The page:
Walt Mossberg agrees that Google Maps is better on iPhone than on Android

Google Maps 1.0 for iOS (iPhone screenshot 003)Google Maps 1.0 for iOS (iPhone screenshot 002)

Google’s new iOS Maps app is universally accepted as the best experience on any mobile platform. First Google told The New York Times columnist David Pogue that it “admits that it’s even better than Google Maps for Android phones”, which Pogue says has accommodated its evolving feature set “mainly by piling on menus”. And now, Pogue’s peer over at The Wall Street Journal, Walt Mossberg, seems to agree as he calls Google’s iPhone mapping software “better in most respects” on the iPhone than it is on Android phones, where “it looks inelegant by comparison”

From Mossberg’s Google Maps review:

I’ve been testing the new Google Maps on iPhone for a week or so in the San Francisco and Washington metro areas, and I really like it. It isn’t perfect, but I prefer it to any other iPhone Maps app I’ve used, and to Google Maps on Android. The latter will likely also gain the new design in time, but for now, it looks inelegant by comparison.

Also this (emphasis mine):

However, the biggest news here is that the new iPhone version of Google Maps isn’t just better than Apple Maps. For now, at least, Google Maps is better in most respects on the iPhone than it is on Android phones.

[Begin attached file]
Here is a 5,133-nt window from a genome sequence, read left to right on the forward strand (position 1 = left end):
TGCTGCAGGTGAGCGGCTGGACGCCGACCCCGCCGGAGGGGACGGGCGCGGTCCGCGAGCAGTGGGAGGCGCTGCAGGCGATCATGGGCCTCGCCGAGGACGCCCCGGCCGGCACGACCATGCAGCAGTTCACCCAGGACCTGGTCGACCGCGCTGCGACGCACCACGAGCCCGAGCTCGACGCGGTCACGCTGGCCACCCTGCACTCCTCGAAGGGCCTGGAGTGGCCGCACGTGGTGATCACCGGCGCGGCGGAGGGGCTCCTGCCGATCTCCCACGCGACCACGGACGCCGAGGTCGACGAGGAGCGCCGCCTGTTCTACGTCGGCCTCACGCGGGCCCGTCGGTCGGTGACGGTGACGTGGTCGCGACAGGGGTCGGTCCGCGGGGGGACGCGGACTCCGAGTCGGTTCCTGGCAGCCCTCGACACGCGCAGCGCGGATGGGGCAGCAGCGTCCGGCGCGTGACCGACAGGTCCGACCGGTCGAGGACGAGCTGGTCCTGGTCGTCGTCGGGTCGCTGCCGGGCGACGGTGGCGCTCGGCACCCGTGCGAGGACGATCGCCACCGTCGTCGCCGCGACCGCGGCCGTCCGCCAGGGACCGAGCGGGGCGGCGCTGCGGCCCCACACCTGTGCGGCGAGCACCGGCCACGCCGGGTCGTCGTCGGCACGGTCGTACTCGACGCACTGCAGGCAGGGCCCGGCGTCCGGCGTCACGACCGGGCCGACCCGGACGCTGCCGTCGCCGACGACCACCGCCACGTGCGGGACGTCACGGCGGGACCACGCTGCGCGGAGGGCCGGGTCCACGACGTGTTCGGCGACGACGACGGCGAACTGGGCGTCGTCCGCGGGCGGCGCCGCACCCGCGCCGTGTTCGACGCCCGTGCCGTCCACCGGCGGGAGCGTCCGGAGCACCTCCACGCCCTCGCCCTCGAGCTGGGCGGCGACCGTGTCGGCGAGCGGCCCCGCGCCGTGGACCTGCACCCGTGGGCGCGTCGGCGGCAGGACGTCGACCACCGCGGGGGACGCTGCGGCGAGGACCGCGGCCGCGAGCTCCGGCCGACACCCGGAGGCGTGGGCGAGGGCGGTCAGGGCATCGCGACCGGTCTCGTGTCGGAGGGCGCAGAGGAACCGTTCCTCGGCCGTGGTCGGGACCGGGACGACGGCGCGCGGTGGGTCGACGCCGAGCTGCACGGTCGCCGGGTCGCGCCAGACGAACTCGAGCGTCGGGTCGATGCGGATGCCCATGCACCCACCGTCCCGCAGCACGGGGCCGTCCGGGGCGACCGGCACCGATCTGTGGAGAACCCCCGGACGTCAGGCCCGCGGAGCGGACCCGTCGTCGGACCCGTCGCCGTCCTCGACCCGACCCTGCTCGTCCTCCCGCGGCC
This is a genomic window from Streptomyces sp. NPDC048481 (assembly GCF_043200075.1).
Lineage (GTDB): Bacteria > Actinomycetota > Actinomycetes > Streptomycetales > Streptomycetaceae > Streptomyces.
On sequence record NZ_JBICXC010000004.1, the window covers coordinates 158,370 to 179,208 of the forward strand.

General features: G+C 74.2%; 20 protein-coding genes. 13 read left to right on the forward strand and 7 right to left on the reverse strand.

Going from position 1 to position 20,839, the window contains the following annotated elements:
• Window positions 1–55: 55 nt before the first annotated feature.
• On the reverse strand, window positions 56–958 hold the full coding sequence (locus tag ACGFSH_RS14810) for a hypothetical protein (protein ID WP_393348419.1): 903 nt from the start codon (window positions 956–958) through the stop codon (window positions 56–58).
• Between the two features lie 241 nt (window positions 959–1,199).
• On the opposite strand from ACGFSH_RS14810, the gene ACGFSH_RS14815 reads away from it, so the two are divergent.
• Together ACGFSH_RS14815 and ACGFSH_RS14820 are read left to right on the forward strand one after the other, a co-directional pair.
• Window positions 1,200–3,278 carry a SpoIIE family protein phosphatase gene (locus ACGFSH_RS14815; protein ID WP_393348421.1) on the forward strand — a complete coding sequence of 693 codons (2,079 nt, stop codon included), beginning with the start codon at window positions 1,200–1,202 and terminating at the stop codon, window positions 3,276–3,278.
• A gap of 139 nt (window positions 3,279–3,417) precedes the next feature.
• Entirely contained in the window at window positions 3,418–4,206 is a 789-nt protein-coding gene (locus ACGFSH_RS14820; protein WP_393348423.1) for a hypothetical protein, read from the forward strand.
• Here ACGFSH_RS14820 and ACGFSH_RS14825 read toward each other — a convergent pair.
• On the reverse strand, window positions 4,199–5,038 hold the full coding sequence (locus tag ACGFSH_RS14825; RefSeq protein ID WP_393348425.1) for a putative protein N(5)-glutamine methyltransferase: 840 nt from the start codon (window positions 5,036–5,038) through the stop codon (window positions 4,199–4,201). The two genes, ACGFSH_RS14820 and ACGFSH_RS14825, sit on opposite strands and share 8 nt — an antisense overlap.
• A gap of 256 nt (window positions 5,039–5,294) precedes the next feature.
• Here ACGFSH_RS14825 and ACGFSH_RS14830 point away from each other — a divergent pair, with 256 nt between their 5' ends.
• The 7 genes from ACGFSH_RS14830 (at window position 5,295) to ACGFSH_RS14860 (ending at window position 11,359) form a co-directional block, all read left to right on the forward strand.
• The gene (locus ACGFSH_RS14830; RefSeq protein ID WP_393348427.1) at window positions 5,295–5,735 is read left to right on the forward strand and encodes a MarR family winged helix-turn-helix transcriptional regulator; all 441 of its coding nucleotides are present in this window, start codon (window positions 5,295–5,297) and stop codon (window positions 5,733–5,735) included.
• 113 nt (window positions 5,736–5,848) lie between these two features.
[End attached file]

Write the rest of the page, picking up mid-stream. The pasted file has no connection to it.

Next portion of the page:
It has been redesigned with a cleaner, simpler user interface that makes it easier to use. Google officials say they took the sudden need to build a new iPhone version as an opportunity to rethink the popular app from the ground up.

Pogue also wrote in his review that the two most glaring omission – the lack of native iPad support and offline mode – are likely to be addressed, writing that “goodies like those will be coming soon”.

“We believe this delightful new experience is a great starting point—and we’ll continue to improve Google Maps for you, every day”, the search firm wrote in a blog post.


Of course, Google’s been cramming new features into Google Maps for Android by way of adding new options to menus, eventually cluttering the user interface up to the point of confusion. On the iPhone, Google started from scratch and wrote the app from the ground up, with none of the baggage from the past.

It should be noted that the Android version still one-ups that on the iPhone in terms of available features. For example, bicycling directions and interior maps are available on Android, but not on the iPhone. Android users can also cache maps for offline use and receive alerts for nearby offers that show up for some businesses.

Google Maps 1.0 for iOS (iPhone screenshot 005)

According to Mossberg, Google says “these may be added over time”. The iPhone version supports other headline features, including Street View and turn-by-turn directions.

People were certainly very eager to try out Google’s Maps iOS app.

Currently the App Store’s #1 free app, it saw ten million downloads in the first 48 hours of availability.

The program may have even boosted iOS 6 adoption rate, with MoPub seeing a 29 increase in unique iOS 6 users in the five days after Google Maps for iOS was released and a thirteen percent increase from Monday to Wednesday of last week.

Would you agree that Google Maps on the iPhone is better than that on Android?